The Scottish Government has announced it will consider rolling out broadband to all corners of an independent Scotland.
Should Scotland vote Yes in September, the Scottish Government would create a Rural Connectivity Commission which would look at providing broadband and digital services to all, as well as set prices for fuel and improving postal and transport links.
In the absence of a USO (Universal Service Obligation) being handed to a company like BT to provide broadband all up and down the UK, the Scottish Government wants to look at how the digital divide can be crossed in Scotland.
There are no details on what kind of broadband – superfast or otherwise – would be rolled out from Gretna Green to the Shetlands in the Government’s 12-page report, how it would be funded or even when universal coverage might happen.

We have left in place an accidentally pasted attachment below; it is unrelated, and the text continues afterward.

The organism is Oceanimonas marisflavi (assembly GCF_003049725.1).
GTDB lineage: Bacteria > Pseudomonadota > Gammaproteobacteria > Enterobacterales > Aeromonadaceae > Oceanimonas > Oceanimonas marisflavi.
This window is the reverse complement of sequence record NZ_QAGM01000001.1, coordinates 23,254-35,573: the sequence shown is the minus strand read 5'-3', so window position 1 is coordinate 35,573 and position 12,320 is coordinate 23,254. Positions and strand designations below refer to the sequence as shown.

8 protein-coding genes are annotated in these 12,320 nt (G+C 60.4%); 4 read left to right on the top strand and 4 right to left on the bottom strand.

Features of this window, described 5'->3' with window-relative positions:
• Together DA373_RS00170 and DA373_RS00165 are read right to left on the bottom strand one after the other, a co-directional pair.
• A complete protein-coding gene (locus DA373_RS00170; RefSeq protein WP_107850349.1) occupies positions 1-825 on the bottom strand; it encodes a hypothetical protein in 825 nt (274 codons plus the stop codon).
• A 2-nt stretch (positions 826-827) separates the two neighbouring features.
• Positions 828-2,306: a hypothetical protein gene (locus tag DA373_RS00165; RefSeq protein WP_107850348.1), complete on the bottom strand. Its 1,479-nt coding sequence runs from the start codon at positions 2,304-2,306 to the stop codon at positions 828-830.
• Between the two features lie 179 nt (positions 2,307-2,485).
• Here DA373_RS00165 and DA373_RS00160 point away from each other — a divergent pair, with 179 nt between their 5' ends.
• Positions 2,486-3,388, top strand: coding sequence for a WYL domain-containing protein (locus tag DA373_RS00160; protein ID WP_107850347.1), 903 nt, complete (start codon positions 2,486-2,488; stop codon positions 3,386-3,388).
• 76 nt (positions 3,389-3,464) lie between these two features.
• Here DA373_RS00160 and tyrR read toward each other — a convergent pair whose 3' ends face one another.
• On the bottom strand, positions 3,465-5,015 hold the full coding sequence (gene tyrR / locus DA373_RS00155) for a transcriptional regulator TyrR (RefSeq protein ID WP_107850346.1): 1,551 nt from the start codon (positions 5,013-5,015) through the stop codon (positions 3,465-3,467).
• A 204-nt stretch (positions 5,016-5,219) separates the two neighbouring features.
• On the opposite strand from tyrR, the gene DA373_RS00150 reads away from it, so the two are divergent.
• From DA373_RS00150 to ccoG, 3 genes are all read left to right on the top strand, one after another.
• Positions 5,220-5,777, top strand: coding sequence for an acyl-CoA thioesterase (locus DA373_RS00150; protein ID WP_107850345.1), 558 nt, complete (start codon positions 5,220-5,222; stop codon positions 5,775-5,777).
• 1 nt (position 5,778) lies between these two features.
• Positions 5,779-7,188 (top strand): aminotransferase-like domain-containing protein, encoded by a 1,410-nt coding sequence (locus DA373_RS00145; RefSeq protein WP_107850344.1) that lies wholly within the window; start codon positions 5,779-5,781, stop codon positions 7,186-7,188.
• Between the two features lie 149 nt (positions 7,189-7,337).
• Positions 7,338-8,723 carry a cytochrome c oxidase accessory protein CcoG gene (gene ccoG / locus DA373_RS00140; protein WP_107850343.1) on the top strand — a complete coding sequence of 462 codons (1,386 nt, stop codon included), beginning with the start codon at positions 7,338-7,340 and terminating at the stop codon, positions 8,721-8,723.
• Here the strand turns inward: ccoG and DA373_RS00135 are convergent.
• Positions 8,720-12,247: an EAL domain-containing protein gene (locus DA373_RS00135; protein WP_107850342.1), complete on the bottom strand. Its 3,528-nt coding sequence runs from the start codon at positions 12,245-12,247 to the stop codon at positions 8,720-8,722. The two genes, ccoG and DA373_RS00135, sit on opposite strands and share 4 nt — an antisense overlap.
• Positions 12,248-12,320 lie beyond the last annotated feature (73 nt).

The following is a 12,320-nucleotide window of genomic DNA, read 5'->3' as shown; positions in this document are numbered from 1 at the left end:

In the meantime, Deputy First Minister Nicola Sturgeon announced the release of an extra £2.5 million for CBS (Community Broadband Scotland), which focusses on improving connections in hard-to-reach rural areas.
Sturgeon said: “We are making this investment in remote and rural communities across Scotland to enable them to establish their own community broadband networks.
“The Community Broadband Scotland programme is an important part of our work in empowering local communities, through this programme they can control their own digital destiny alongside the major infrastructure investment through our Digital Scotland Superfast Broadband programme.”
Under these two schemes, 95 per cent of Scottish premises will be able to get superfast broadband from 2017 onwards. Those in the 5 per cent stand to get a basic at least 2Mbps service, which will be just (just) enough to let people stream Netflix, but not what you’d call future-proof.
The UK Government has invited bids from ISPs looking to deliver superfast connections to the five per cent across the whole of Great Britain, using a variety of technologies ranging from satellite broadband to FTTP (Fibre to the Premises). This £10 million project is currently in a trial phase and how exactly it will benefit Scotland isn’t known.
The Scottish Government’s report also says it would consider making it an obligation for network providers to improve 4G coverage in patchy areas, something which the UK Government is already doing with the Mobile Infrastructure Project.